Clinical Cancer Research
Purpose: Head and neck squamous cell carcinoma (HNSCC) is the sixth most common cancer worldwide with high mortality and a lack of targeted therapies. To identify and prioritize druggable targets, we performed genome analysis together with genome-scale siRNA and oncology drug profiling using low passage tumor cells derived from a patient with a treatmentresistant HPV-negative HNSCC.
Experimental Design: A tumor cell culture was established and subjected to whole exome sequencing, RNA sequencing, comparative genome hybridization, and high-throughput phenotyping with siRNA library covering the druggable genome and an oncology drug library. Secondary screens of candidate target genes were performed on the primary tumor cells and two non-tumorigenic keratinocyte cell cultures for validation and to assess cancer-specificity. siRNA screens of the kinome on two isogenic pairs of p53-mutated HNSCC cell lines were used to determine generalizability. Clinical utility was addressed by performing drug screens on two additional HNSCC cell cultures derived from patients enrolled in a clinical trial.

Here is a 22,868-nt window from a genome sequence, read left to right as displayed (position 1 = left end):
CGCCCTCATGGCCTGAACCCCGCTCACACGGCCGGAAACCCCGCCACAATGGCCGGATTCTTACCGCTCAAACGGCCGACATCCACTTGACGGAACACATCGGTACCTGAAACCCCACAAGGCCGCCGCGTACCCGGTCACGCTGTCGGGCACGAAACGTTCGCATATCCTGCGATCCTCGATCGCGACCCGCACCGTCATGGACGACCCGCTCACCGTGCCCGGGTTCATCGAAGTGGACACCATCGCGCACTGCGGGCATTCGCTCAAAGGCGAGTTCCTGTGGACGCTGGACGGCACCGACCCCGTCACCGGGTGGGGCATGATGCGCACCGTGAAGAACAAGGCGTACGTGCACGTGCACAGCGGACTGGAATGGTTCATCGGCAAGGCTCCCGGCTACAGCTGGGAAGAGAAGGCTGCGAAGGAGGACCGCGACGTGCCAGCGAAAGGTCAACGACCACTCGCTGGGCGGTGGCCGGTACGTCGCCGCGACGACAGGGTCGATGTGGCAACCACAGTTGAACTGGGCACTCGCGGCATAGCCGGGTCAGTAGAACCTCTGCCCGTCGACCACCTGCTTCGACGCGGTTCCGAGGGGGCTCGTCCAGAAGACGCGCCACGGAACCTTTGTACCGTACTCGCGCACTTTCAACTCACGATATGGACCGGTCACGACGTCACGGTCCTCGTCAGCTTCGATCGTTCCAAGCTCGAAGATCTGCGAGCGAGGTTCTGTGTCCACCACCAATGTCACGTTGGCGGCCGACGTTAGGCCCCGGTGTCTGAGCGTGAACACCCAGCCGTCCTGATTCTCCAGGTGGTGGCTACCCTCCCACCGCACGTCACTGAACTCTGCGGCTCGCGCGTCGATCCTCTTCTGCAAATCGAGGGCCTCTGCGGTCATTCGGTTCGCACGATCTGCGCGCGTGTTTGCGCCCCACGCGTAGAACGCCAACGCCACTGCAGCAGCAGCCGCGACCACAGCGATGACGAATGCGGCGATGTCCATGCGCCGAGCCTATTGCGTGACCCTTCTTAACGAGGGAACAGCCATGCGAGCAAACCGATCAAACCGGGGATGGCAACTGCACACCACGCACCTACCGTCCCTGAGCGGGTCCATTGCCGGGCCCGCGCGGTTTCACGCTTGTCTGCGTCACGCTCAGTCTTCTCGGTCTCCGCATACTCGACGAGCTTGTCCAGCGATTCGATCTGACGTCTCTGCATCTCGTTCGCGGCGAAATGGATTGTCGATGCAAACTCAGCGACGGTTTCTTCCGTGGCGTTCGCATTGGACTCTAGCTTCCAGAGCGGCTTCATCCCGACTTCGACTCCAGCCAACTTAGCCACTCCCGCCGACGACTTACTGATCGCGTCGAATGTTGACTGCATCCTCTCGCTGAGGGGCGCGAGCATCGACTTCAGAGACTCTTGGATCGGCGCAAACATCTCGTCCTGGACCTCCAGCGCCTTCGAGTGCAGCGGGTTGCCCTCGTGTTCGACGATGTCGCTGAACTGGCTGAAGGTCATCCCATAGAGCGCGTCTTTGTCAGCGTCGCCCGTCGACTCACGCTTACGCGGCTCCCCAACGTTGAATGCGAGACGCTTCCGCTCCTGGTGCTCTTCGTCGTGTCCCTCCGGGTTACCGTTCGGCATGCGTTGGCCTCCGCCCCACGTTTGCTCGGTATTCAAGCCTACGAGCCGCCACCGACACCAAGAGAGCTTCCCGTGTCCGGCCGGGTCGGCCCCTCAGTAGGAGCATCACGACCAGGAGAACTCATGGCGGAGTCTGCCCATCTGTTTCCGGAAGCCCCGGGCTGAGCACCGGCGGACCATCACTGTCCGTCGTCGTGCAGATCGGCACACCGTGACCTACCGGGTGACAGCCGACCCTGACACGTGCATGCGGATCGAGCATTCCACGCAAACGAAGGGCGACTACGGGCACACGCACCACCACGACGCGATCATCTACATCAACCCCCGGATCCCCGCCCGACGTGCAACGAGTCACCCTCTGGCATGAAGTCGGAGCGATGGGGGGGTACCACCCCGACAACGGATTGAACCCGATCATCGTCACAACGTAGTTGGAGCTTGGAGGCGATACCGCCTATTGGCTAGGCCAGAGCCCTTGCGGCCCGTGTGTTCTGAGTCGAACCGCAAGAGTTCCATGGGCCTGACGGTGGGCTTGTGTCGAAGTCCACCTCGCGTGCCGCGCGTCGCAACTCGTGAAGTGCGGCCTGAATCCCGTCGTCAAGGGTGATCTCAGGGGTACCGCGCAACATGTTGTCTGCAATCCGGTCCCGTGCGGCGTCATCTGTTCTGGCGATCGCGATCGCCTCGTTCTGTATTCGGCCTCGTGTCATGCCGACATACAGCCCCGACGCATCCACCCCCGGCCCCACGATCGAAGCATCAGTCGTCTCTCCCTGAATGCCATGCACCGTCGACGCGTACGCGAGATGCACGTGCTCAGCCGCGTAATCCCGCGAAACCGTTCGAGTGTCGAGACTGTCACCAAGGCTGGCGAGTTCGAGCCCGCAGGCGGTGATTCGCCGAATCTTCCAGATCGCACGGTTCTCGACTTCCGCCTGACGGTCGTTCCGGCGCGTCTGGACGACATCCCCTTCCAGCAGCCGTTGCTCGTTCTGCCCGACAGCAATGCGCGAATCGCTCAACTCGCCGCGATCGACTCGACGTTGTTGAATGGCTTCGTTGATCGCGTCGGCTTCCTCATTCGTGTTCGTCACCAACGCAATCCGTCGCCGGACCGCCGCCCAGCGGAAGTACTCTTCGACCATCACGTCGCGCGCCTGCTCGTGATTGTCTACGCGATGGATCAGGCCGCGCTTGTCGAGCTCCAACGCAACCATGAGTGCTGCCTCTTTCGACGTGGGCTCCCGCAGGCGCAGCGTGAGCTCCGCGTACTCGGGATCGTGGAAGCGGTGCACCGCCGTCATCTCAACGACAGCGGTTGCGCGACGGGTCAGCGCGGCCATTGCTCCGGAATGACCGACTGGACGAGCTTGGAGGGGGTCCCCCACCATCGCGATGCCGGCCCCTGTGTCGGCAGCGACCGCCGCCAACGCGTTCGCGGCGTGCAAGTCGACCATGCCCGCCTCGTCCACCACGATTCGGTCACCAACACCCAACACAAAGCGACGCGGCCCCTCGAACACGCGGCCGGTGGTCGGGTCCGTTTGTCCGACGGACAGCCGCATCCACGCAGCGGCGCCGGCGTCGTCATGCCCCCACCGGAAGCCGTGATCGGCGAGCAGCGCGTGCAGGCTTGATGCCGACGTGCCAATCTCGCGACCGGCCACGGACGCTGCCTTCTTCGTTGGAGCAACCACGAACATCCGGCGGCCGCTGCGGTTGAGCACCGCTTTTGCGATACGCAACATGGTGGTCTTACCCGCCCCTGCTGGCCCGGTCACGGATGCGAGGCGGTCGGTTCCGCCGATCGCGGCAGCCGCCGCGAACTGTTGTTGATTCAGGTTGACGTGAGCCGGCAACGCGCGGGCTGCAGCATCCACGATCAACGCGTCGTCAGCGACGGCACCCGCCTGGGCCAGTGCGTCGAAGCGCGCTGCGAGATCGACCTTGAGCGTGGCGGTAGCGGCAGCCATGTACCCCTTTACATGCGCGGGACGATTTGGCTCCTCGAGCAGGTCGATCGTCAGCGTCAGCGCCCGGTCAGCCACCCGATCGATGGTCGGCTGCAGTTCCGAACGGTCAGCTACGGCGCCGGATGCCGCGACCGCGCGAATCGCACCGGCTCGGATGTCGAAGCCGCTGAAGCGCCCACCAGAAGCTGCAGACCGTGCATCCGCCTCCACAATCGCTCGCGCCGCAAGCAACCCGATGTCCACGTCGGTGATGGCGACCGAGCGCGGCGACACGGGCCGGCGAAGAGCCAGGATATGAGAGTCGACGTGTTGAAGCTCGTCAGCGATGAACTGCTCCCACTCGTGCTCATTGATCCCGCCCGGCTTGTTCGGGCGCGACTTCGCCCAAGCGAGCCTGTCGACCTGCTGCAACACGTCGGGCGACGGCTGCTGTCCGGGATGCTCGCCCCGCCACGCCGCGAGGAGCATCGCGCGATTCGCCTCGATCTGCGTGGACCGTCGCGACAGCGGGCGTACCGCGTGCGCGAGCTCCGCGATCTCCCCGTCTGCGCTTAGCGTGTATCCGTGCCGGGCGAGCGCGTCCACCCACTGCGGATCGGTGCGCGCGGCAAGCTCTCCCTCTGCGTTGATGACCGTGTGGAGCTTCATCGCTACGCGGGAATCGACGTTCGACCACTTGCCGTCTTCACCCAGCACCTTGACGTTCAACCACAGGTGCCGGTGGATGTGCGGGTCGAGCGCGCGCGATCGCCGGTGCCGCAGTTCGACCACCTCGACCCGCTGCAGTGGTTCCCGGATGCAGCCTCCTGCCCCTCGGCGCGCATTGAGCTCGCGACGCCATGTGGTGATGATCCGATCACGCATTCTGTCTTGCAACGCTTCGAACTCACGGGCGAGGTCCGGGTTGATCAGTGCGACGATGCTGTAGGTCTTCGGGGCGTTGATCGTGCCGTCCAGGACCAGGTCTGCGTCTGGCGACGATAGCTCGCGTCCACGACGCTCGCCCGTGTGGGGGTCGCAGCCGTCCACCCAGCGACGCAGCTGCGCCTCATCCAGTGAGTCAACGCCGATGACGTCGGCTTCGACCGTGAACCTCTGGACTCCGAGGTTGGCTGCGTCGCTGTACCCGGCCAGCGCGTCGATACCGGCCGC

Results: Many of the identified copy number aberrations and somatic mutations in the primary tumor were typical of HPV(-) HNSCC, but none pointed to obvious therapeutic choices. In contrast, siRNA profiling identified 391 candidate target genes, 35 of which were preferentially lethal to cancer cells, most of which were not genomically altered. Chemotherapies and targeted agents with strong tumor specific activities corroborated the siRNA profiling results and included drugs that targeted the mitotic spindle, the proteasome and G2/M kinases WEE1 and CHK1. We also show the feasibility of ex-vivo drug profiling for patients enrolled in a clinical trial.
Conclusions: High-throughput phenotyping with siRNA and drug libraries using patient derived tumor cells prioritizes mutated driver genes and identifies novel drug targets not revealed by genomic profiling. Functional profiling is a promising adjunct to DNA sequencing for precision oncology.